At Micah Hesse’s day job, the New York-based artist uses programs such as After Effects to edit commercials for advertising agencies. After hours, the Cooper Union graduate applies his skills for rendering and animating toward his own practice, which lately has consisted of poetic vignettes of either 3D-modified footage or completely CGI-rendered environments.
In his silent looping landscape Stranger With The Rain, 2015, for instance, Hesse builds out a New York City subway car completely from “scratch” riding into infinity on a sea of Coca-Cola. “I really loved making this piece because I loved creating the metal bars of the subway train,” Hesse says. “I think they are so sculptural. I’d ride the subway every morning and look at the way the pieces fit together. I don’t think I took any pictures. I did it from memory.”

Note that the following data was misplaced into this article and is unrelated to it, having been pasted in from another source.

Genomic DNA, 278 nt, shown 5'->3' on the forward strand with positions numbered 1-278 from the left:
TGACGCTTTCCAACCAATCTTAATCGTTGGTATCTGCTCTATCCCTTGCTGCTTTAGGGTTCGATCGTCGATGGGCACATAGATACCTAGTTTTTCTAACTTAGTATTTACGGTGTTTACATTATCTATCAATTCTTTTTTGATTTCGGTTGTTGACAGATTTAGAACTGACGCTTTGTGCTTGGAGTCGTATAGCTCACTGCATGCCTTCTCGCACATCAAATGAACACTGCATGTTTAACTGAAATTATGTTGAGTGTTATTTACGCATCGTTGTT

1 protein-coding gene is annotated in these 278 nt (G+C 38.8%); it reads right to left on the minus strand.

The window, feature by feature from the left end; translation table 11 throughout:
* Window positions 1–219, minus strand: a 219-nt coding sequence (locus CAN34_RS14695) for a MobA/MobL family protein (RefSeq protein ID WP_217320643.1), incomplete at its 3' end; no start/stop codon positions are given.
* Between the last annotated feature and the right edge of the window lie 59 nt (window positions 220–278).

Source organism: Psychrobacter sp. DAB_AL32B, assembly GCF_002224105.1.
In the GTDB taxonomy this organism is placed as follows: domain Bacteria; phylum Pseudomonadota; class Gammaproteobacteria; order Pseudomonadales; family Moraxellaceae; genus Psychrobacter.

The city is an omnipresent muse in Hesse’s most recent bodies of work, a function of both access and Hesse’s interest in investigating the immediate world around him. In his more recent work Lobbyless, 2016, which he screened at Art Brussels this past spring, Hesse takes the grand entrances of financial district buildings as a surface for delving into power and how it manifests in the corporate office environment. Hesse spent months, nearly half a year, taking walks with friends shooting and tracking different lobbies before stitching them together with animations. “I’m not not trying to make it look real,” he says. “If you go 90 percent realistic that is enough. You can always tell it is animation and I kind of like that.” Like a sculpture, Hesse’s interest is not in recreating reality, but forcing new conversations through intervention and the introduction of the uncanny.